President Trump’s four-year crusade against immigration has pushed the number of foreign workers and other immigrants arriving on American shores down to the lowest level in decades.
That’s pleased Trump’s supporters, but it will almost certainly cost the nation dearly in the future, with slower job growth, fewer start-ups and a weaker overall economy, economists, business leaders and immigration analysts say.
Among the most damaging of Trump’s anti-immigration efforts, according to experts, is his renewed push to deny visas to foreign workers with special skills and expertise that U.S. companies need.
Two rules issued this week, one by the Labor Department and the other by the Department of Homeland Security, are expected to make it significantly harder for tech firms — many of them in California and elsewhere on the West Coast — to bring on workers from abroad under the so-called H-1B visa program. Many economists say the rules will hurt the U.S. and help its foreign competitors. Robert Atkinson, president of the Information Technology and Innovation Foundation, a nonpartisan think tank, said he has started to see recruitment billboards placed by Canadians in Silicon Valley.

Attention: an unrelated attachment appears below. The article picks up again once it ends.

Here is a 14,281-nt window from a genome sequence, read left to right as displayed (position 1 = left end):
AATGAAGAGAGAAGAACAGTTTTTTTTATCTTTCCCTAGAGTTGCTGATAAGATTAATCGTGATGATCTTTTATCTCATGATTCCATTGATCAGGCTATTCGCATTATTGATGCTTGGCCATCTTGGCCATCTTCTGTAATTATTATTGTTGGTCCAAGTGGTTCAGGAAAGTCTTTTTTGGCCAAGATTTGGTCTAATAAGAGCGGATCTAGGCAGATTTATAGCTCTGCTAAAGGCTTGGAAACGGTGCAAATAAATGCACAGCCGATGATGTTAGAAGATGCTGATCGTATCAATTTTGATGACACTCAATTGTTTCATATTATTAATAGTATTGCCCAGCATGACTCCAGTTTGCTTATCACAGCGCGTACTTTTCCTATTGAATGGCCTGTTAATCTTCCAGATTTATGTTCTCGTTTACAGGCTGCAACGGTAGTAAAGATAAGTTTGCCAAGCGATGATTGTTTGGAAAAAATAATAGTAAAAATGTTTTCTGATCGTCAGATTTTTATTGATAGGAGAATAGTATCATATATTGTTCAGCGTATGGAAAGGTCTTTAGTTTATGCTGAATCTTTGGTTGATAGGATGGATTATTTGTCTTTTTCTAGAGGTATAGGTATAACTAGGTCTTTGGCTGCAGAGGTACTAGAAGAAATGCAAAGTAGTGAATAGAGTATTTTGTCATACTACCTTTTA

Trump officials have sought to frame the latest H-1B rules as a coronavirus-induced emergency to save American jobs, bypassing the public-comment period to impose some of the changes right away.
“Immediate action is needed to guard against the risk lower-cost foreign labor can pose,” Patrick Pizzella, the deputy secretary of Labor, told reporters Tuesday.
Yet the H1-B program, along with many other forms of legal immigration, has been in the administration’s crosshairs since Trump first took office, according to Sarah Pierce, an analyst with the Migration Policy Institute.
“This wasn’t something they just cooked up once the pandemic happened,” Pierce said.
Net immigration to the U.S. increased by 1.05 million from 2015 to 2016, but has dropped steadily since.
By Don Lee and Molly O’Toole for GOVERNING
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